Mark Schenker, Dean of Academic Affairs at Yale College and frequent lecturer on film and literature topics at venues throughout Connecticut, has been presenting lectures on the films of Alfred Hitchcock on successive Sunday afternoons in January. The series, which concludes this coming Sunday, has been one of the most popular programs here at Best Video. The lecture begins at 2 PM. Admission cost is $7.
Dean Schenker’s talks are both informative and fun, as attendees of his August lecture at Best Video on the historical context of the “Downton Abbey” TV series can attest.
The series concludes with one of the director’s classics:
Sun., Jan. 25: “North by Northwest” (1959), with Cary Grant as another of Hitchcock’s innocent men on the run in a movie that is a sophisticated blend of thriller, romance, and comedy.
From A.H. Weiler’s 1959 New York Times review:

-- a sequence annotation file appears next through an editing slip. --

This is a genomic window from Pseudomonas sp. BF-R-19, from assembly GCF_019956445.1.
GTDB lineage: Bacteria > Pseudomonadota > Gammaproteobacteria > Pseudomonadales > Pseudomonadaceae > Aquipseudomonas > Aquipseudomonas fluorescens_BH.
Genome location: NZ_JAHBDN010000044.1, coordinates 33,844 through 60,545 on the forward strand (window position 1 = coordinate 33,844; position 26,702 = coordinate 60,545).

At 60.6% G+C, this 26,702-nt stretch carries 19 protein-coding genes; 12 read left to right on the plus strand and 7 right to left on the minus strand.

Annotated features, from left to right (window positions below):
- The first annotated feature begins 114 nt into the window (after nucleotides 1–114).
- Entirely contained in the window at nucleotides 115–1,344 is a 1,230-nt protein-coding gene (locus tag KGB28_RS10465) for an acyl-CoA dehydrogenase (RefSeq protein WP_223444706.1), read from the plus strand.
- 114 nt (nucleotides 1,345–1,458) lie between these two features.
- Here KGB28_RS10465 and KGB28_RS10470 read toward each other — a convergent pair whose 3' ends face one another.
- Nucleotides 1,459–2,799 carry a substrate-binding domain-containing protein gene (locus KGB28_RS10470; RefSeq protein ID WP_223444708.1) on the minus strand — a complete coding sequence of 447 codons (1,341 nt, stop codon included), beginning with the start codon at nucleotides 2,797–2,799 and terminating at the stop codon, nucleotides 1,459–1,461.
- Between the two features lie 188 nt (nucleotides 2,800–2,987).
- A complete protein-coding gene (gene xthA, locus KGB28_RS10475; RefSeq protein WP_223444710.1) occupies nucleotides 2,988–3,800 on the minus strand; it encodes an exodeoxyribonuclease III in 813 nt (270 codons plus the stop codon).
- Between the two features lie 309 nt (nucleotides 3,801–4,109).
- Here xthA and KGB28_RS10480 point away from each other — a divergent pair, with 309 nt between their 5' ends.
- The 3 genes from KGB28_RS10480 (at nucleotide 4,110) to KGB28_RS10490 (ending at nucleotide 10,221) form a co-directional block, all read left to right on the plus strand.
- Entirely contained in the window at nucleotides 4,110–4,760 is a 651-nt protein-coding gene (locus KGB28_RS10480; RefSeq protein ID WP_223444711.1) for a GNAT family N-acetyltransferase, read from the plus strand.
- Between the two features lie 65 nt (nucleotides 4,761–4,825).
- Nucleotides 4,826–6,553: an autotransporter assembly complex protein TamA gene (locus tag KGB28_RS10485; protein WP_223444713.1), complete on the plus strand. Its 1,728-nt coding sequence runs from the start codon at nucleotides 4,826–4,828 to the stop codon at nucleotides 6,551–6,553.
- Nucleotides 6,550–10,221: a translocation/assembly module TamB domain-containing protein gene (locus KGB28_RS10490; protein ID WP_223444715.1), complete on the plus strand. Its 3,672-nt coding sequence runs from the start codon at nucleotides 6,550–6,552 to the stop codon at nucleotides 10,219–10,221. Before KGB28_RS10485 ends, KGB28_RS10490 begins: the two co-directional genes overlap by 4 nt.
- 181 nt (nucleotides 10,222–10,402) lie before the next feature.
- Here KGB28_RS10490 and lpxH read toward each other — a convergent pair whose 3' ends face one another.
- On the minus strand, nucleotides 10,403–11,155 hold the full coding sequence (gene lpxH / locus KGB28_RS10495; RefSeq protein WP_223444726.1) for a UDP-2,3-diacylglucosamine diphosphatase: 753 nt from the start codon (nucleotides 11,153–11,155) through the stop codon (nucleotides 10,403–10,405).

Since he is a peripatetic operative who loves to beat about the bush while beating about the countryside, director Alfred Hitchcock and a covey of willing and able traveling companions have made “North by Northwest,” which was unveiled at the Music Hall yesterday, a suspenseful and delightful Cook’s Tour of some of the more photogenic spots in these United States.
Although they are involved in lightning-fast romance and some loose intrigue, it is all done in brisk, genuinely witty and sophisticated style. With Mr. Hitchcock at the helm, moving “North by Northwest” is a colorful and exciting route for spies, counterspies and lovers.
The lectures address aspects of the individual works, characteristics of Hitchcock’s art, and ways that participants can be better “readers” of film—more adept at what to look for and see in considering movies as work of art at no cost to their ability to entertain and enthrall us. Clips from each of the films will accompany the lectures.